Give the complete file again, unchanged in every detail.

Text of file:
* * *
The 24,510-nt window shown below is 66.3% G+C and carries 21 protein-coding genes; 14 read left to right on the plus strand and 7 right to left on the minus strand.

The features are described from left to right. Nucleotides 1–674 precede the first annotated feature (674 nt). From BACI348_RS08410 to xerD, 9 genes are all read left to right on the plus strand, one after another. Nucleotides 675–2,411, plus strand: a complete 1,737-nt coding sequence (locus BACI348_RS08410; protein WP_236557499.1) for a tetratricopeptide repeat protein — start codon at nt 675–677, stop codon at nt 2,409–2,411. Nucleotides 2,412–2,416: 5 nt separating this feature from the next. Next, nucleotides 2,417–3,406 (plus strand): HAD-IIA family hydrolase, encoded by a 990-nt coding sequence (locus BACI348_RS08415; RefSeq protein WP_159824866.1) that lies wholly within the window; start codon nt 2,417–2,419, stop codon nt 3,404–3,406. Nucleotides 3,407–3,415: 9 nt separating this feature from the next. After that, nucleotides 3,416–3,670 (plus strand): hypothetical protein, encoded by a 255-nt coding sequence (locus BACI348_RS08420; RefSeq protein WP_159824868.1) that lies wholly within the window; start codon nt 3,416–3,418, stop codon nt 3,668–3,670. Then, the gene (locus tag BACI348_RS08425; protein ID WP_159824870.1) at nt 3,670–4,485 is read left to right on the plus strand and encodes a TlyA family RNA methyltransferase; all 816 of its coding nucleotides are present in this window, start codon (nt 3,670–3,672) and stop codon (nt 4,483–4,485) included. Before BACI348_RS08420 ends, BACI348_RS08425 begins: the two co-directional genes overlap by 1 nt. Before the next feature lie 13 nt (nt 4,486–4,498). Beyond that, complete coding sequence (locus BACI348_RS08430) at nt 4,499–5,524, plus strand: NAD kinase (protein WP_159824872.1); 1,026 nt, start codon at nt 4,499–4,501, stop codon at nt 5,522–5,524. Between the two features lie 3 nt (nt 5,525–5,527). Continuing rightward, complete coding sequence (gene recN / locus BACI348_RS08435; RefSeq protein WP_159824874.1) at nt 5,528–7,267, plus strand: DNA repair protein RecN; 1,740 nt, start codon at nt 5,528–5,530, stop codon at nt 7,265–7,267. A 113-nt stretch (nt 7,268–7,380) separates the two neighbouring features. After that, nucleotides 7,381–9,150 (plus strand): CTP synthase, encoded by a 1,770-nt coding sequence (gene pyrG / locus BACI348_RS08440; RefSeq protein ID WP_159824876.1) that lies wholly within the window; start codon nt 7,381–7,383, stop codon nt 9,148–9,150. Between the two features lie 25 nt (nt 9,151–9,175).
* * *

The 24,510-nt window shown below is 66.3% G+C and carries 21 protein-coding genes; 14 read left to right on the plus strand and 7 right to left on the minus strand.

The features are described from left to right. Nucleotides 1–674 precede the first annotated feature (674 nt). From BACI348_RS08410 to xerD, 9 genes are all read left to right on the plus strand, one after another. Nucleotides 675–2,411, plus strand: a complete 1,737-nt coding sequence (locus BACI348_RS08410; protein WP_236557499.1) for a tetratricopeptide repeat protein — start codon at nt 675–677, stop codon at nt 2,409–2,411. Nucleotides 2,412–2,416: 5 nt separating this feature from the next. Next, nucleotides 2,417–3,406 (plus strand): HAD-IIA family hydrolase, encoded by a 990-nt coding sequence (locus BACI348_RS08415; RefSeq protein WP_159824866.1) that lies wholly within the window; start codon nt 2,417–2,419, stop codon nt 3,404–3,406. Nucleotides 3,407–3,415: 9 nt separating this feature from the next. After that, nucleotides 3,416–3,670 (plus strand): hypothetical protein, encoded by a 255-nt coding sequence (locus BACI348_RS08420; RefSeq protein WP_159824868.1) that lies wholly within the window; start codon nt 3,416–3,418, stop codon nt 3,668–3,670. Then, the gene (locus tag BACI348_RS08425; protein ID WP_159824870.1) at nt 3,670–4,485 is read left to right on the plus strand and encodes a TlyA family RNA methyltransferase; all 816 of its coding nucleotides are present in this window, start codon (nt 3,670–3,672) and stop codon (nt 4,483–4,485) included. Before BACI348_RS08420 ends, BACI348_RS08425 begins: the two co-directional genes overlap by 1 nt. Before the next feature lie 13 nt (nt 4,486–4,498). Beyond that, complete coding sequence (locus BACI348_RS08430) at nt 4,499–5,524, plus strand: NAD kinase (protein WP_159824872.1); 1,026 nt, start codon at nt 4,499–4,501, stop codon at nt 5,522–5,524. Between the two features lie 3 nt (nt 5,525–5,527). Continuing rightward, complete coding sequence (gene recN / locus BACI348_RS08435; RefSeq protein WP_159824874.1) at nt 5,528–7,267, plus strand: DNA repair protein RecN; 1,740 nt, start codon at nt 5,528–5,530, stop codon at nt 7,265–7,267. A 113-nt stretch (nt 7,268–7,380) separates the two neighbouring features. After that, nucleotides 7,381–9,150 (plus strand): CTP synthase, encoded by a 1,770-nt coding sequence (gene pyrG / locus BACI348_RS08440; RefSeq protein ID WP_159824876.1) that lies wholly within the window; start codon nt 7,381–7,383, stop codon nt 9,148–9,150. Between the two features lie 25 nt (nt 9,151–9,175).